Chiarot’s fuse expired yet again with two minutes to play as he took a late hit by Blake Coleman and immediately dropped the gloves and went after Coleman. The resulting Tampa power play put the nail in the coffin as Hedman scored on a one-timer with 1:03 to play to end the scoring for the night.
HabsWorld Habs 3 Stars
1st Star – Ben Chiarot
Too often overlooked, this lacklustre performance from the team gives me the chance to highlight one of the very few bright spots for the Habs this season. The addition of Chiarot is a significant one as it means that the team can be very patient with young Alexander Romanov if they could somehow replace Brett Kulak with a legitimate LHD option for the top-4 over the summer. Without Chiarot, the Habs are looking for two which seems unlikely and puts much pressure on what should be a season with tamed expectations for young Romanov. Once again tonight, Chiarot was an absolute workhorse that also played tough enough to keep the Lightning honest around Price’s net.
Stats: 0 points, -1, 1 shot, 4 hits, 19:22 T.O.I.
2nd Star – Joel Armia
The best of the forwards on this night, Armia was relied upon heavily on this night and was unable to score on many chances in the first. This is what Armia is all about. He’s a big physical player that protects the puck so well and is rarely out of position. He still manages to leave most fans wanting more because he misses so many scoring chances. So is the life of a middle-six forward who holds the potential for more in today’s NHL.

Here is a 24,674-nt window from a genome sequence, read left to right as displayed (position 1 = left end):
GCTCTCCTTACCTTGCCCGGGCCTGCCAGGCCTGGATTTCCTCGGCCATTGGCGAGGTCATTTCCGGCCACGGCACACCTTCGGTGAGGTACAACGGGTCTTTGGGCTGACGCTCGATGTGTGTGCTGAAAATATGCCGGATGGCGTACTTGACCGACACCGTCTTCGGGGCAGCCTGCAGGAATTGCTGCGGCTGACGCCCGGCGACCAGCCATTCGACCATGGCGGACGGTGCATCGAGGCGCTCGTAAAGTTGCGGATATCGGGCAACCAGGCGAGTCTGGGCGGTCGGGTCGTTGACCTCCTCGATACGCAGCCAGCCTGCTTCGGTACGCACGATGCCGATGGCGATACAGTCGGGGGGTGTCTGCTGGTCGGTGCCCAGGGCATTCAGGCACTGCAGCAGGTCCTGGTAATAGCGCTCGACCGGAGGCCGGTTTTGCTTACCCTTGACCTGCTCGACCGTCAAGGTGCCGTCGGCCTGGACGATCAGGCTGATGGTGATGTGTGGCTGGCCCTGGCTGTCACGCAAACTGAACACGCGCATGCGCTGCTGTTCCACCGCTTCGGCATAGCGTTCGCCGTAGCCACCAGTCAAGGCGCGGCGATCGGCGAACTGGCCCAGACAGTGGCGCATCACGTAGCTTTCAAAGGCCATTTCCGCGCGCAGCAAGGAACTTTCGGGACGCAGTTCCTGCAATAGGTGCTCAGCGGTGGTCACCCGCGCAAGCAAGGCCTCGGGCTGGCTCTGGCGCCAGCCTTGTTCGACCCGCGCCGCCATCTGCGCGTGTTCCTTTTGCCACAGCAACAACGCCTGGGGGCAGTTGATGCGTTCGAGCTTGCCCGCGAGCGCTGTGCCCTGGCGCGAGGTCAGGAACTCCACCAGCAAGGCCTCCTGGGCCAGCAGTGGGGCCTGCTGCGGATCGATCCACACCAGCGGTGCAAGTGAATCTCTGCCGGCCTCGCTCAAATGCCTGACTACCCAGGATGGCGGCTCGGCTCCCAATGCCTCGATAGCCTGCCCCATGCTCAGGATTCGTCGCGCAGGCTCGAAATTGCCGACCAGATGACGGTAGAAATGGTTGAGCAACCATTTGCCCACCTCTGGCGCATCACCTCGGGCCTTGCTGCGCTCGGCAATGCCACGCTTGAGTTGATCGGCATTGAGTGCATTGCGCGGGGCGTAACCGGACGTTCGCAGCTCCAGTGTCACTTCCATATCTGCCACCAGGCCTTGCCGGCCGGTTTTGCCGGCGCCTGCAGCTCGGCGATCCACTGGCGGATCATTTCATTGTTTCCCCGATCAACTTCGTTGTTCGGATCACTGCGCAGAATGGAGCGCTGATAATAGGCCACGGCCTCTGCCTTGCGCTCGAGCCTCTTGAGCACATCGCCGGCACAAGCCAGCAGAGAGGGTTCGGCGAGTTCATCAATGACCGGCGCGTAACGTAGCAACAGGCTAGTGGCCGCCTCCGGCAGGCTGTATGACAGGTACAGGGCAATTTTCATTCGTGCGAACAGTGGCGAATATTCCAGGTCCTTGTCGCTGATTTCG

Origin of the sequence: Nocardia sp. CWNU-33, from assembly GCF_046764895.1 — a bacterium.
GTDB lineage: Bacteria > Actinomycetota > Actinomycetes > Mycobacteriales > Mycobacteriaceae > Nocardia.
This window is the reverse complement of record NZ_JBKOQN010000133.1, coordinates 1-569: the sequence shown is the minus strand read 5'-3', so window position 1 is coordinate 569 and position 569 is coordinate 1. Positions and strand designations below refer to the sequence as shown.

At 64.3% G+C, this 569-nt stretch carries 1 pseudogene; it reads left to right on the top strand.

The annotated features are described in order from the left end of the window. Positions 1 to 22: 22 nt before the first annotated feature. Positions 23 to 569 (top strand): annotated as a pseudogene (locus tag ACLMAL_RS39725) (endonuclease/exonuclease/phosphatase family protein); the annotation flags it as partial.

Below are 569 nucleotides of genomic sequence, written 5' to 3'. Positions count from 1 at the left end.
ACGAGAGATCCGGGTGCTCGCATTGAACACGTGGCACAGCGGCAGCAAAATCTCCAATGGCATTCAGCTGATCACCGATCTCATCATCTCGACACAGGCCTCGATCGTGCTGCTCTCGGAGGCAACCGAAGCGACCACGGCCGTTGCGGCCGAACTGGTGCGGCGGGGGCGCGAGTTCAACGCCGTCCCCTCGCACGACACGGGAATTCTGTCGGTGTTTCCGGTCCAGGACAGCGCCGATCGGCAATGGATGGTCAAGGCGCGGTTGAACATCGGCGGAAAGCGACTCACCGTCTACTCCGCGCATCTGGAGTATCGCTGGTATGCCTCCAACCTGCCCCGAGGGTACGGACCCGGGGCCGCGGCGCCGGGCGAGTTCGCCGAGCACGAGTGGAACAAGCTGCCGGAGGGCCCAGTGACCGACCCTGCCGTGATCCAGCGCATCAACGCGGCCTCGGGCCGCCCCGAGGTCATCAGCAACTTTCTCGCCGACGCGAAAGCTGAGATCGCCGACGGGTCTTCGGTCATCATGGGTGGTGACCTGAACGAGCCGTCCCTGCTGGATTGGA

Stats: 0 points, 0 (+/-), 3 shots, 18:45 T.O.I.
3rd Star – Jeff Petry
With Petry, what you see is what you get. He holds the ability to break out of the zone in a hurry with his skating or his passing, he’s dangerous when he joins the rush, but he’s also guilty of many giveaways and lapses in defensive zone coverages. Watching him through the years, it’s clear that his ratio of good plays to bad plays has improved tremendously. He was pretty on point on this night
Stats: 0 points, -2, 3 shots, 23:30 T.O.I.
Honourable Mention – Charles Hudon
In the first real occasion for Hudon being in a scoring position for the big club, he was guilty of looking for the pass a little too much for my taste. That being said, as teams focus on Gallagher and Domi more than Suzuki, the young pivot might be able to handle the puck more and that’s what we need to see, Hudon in the role of being the shooter. I don’t think he’s a permanent fixture on the NHL club, but maybe he can be serviceable to end the season and earn a chance elsewhere next year.
Stats: 0 points, 0 (+/-), 3 shots, 1 hit, 17:14 T.O.I.